Proverbs 25:16

ESV If you have found honey, eat only enough for you, lest you have your fill of it and vomit it.
NIV If you find honey, eat just enough-- too much of it, and you will vomit.
NASB Have you found honey? Eat only what you need, So that you do not have it in excess and vomit it.
CSB If you find honey, eat only what you need; otherwise, you'll get sick from it and vomit.
NLT Do you like honey? Don’t eat too much, or it will make you sick!
KJV Hast thou found honey? eat so much as is sufficient for thee, lest thou be filled therewith, and vomit it.

What does Proverbs 25:16 mean?

In the most literal sense, this verse warns about the danger of over-eating, which is an upset stomach. The meaning of this proverb is broader than just food, however. The general idea is like modern English expressions which warn about "too much of a good thing." In reasonable doses, many things can be enjoyed (1 Timothy 4:4), including many types of food, drink, and pleasure (Psalm 16:11; Deuteronomy 26:9; 1 Corinthians 10:30–33; Colossians 2:18). But even good things become harmful when they're overused, idolized, or turn into addictions (1 Corinthians 6:12; 1 John 2:15). Moderation is the key to appropriate enjoyment of those things God provides for our legitimate enjoyment.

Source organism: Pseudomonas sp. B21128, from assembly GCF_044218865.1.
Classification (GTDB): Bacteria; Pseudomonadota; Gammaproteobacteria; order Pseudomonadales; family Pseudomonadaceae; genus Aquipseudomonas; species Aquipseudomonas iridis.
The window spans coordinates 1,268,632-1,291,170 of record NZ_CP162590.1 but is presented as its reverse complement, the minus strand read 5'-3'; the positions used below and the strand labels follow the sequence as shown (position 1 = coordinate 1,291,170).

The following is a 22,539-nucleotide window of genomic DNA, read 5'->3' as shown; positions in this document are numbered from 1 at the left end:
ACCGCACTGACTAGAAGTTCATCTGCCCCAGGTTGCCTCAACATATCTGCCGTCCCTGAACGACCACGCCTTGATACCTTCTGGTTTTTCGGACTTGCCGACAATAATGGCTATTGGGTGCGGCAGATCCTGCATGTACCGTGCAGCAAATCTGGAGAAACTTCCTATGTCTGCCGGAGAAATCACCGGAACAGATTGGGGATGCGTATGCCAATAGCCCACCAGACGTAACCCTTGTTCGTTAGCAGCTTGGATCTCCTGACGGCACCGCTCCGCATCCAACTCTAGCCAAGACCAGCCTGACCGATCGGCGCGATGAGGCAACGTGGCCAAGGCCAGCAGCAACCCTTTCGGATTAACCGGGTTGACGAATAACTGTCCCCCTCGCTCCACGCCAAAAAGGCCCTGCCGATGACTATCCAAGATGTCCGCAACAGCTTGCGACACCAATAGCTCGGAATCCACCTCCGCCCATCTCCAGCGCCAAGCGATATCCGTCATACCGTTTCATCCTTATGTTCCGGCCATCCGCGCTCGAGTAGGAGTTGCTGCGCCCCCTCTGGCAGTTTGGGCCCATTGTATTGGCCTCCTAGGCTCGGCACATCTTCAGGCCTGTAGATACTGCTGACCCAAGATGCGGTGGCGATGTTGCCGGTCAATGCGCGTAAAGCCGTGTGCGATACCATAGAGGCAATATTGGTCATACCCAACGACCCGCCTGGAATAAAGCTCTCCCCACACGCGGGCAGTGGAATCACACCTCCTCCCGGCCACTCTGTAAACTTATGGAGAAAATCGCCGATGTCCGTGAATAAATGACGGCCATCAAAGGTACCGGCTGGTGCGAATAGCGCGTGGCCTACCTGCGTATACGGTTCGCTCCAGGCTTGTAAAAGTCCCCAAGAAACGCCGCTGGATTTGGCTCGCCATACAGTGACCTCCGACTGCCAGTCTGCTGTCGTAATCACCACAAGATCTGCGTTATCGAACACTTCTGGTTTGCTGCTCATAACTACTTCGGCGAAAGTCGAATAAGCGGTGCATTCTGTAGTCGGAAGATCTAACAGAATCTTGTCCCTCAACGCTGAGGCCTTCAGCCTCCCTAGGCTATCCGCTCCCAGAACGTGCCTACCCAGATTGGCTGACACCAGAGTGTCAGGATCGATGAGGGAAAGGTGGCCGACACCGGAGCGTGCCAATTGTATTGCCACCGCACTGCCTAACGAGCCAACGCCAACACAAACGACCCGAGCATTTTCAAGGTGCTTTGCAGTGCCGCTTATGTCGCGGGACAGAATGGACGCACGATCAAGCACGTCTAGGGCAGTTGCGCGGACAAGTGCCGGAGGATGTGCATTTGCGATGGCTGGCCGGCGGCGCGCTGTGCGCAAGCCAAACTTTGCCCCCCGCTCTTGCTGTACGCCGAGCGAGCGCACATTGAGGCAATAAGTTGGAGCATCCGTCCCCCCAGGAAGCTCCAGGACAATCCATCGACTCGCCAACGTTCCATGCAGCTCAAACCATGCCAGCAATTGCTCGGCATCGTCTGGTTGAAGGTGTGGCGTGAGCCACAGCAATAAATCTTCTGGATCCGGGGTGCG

In Old Testament times honey was valued as a deliciously sweet food. Like most sugar-rich substances, too much honey can cause nausea and vomiting. What applied to honey in the ancient world applies today to modern eating habits. Sweet foods are enjoyable for most people, but too much can lead to stomach distress. Wine was a common beverage in Bible times but overindulging in wine could lead to drunkenness. Therefore, Proverbs 20:1 warns: "Wine is a mocker, strong drink a brawler, and whoever is led astray by it is not wise." The apostle Paul advised Timothy to drink just a little wine for his stomach's sake and for his frequent ailments (1 Timothy 5:23). There, again, moderation is the key to properly enjoying God's creation.

This proverb stands on its own as a call for moderation. Yet it also helps set up the next lesson, which warns against abusing another person's hospitality (Proverbs 25:17).
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